House Of Tudor

Damned; Money Mark Nishita; Cousteau; Nigel Peppercock

We the faithful have been waiting a long, long time for an album of new Damned material -- 14 years to be precise. Sadly, Grave Disorderisn't really it. While the record is a welcome reunion between Damned singer Dave Vanian and guitar lunatic Captain Sensible, it contains not a single drum roll from co-founder Rat Scabies. (Some second-generation punk buck named Pinch has taken over his slot, to ill effect.) Despite some nasty words and public threats of lawsuit, Sensible and Vanian retained the name of the band begun in 1974, but they couldn't retain the inspiration. Like so many "reunion" albums, Grave Disorderis limp and waffling, and the good moments have already been done better on previous efforts. Still, unlike the doddering Cramps, the Damned often provides a fiercely funny, brisk, and "spooky" live show -- made spookier when Sensible insists on getting naked. The Damned performs on Wednesday, Sept. 26, at the Great American Music Hall with the Swingin' Utters and Pleasure Forever opening at 9 p.m. Tickets are $22.50-25; call 885-0750.


Money Mark Nishita is one of the few musicians I wouldn't mind meeting in person, since his own character appears to be no different from his music -- warm, quirky, funny, inquisitive, and plucky. Certainly, it was his personal attributes, as much as his expertise with carpentry and keyboards, that led to Nishita's position as the "fourth" Beastie Boy. Not to say Nishita's musical talents are diminutive. Aside from churning out the sleazy organ textures he's given the Beasties and other notable musicians such as Beck and Santana, he's been building keyboards and writing songs since he was 11 years old. All those years have been brought to bear on Nishita's third solo album, Change Is Coming, a sweet, pleasurable, somewhat giddy instrumental tumble across white packing peanuts and exotic seashores. While Changeis deliciously augmented by the international flavors of Los Lobos and Ozomatli, Nishita's skills are front and center, from the funky groove of "Soul Drive Sixth Avenue" to the effervescent space jingle of "Chocochip." Money Mark performs on Saturday, Sept. 29, at the Justice League with Lake Trout and Kid Koala opening at 9 p.m. Tickets are $15; call 289-2038.


It's difficult to imagine the voice of Cousteau emanating from the crooked-toothed maw of former psychobilly singer Liam McKahey, but there it is, seeping across the Atlantic like glissading honey. Somehow Cousteau founder/songwriter Davey Ray Moor looked past McKahey's penchant for shouting and fist pumping and realized his baritone embodied the kernel of girlhood imaginings, like a matinee daydream all grown up and sent to the back of the bar. Wisely, Moor also understood that this combination was exactly what his own music required. Like Nick Cave, Serge Gainsbourg, the Tindersticks, or David Bowie, Moor writes beetle-browed chick music, as elegant and maudlin as a gin-filled valentine and as shameless as that of his muses. On Cousteau's self-titled debut, Moor's verses are strewn with schmaltzy details like angels, faint-hearted faith, burnished autumn fingertips, celestial views, and vine-ripened betrayal, but Moor's skill for songcraft and the orchestral talents of his dexterous band turn the mawkish phrases into inescapable pop ballads. With its reliance on silky harmony, minor-to-major key jumps, and tinkling ivories, Cousteau gives the impression of living in an irony-free era, in which escape is at once refreshing and wistful. Cousteau will perform on Sunday, Sept. 30, at Slim's with Bauhaus and Love and Rockets bassist/ singer David J. opening at 8 p.m. Tickets are $10; call 255-0333.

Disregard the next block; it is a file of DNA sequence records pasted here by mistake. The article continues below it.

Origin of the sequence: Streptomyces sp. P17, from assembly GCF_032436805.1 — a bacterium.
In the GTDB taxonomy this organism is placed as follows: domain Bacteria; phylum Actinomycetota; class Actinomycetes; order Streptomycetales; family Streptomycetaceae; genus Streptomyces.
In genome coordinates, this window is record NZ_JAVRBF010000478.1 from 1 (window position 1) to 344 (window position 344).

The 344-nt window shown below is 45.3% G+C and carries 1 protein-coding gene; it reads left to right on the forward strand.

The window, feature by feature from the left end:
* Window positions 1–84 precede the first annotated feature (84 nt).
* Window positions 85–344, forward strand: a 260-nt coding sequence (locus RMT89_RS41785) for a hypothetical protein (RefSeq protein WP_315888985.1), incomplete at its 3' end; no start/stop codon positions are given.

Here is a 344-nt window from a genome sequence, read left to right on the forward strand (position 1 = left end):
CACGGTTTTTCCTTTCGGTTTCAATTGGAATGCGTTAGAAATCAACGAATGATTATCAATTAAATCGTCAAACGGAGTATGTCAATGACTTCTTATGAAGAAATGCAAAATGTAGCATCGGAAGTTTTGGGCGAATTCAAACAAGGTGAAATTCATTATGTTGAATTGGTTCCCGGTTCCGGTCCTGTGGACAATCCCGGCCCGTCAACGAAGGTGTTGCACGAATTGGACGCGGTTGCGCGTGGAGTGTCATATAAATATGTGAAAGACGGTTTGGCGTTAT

In what will certainly prove to be the best early-week show of the month, "Lucifer's Hammer" presents the superb and super-ridiculous band Nigel Peppercock, featuring members of Dystopia, Fuckface, Destroy, and Medication Time. The group recently released the eminently collectible 7-inch Fresh White Reeboks Kicking Your Asson Life Is Abuse Records, with a cover that prominently features (as if there could be another way) Rick "The Desert Dick" wearing nothing but his well-tanned skin, dirty white socks, and trailer park mustache. The single includes the punk-metal assault "Mullet Mafia," a horrific tale of the band's capture by Camaro-driving, Journey-loving Nazis and their equally horrific rescue by Gary Coleman and Mr. T, as well as the vicious confessional "Punk Song," which is about loose stool and hiccuping Bushmills bile. Still, I am told by the Peppercocksuckers (the band's fan club) that nothing competes with the Nigel Peppercock hits "Coke Pants" and "Stoned," the latter of which is often accompanied live by a sword-toting, pot-toking wizard named Gandalf. Usually, the wizard doesn't seem out of place, since Nigel Peppercock's members typically dress up as the Village People or NAMBLA Boy Scouts to spew their malicious, hilarious indecency on the world. I suggest lyric sheets for full appreciation, or at least a tour through the Life Is Abuse Web site. Stuck on Evil, the new Florida group formed by Scott Putesky (aka Marilyn Manson founding member and former guitarist Daisy Berkowitz), headlines the show, along with the Knights in Satan's Service, a Kiss tribute band amply fortified by shiny costumes, greasepaint, huge shoes, exploding flash pots, and lolling tongues. Nigel Peppercock performs on Tuesday, Oct. 2, at the CW Saloon at 8:30 p.m. Tickets are $10; call 820-1540

 
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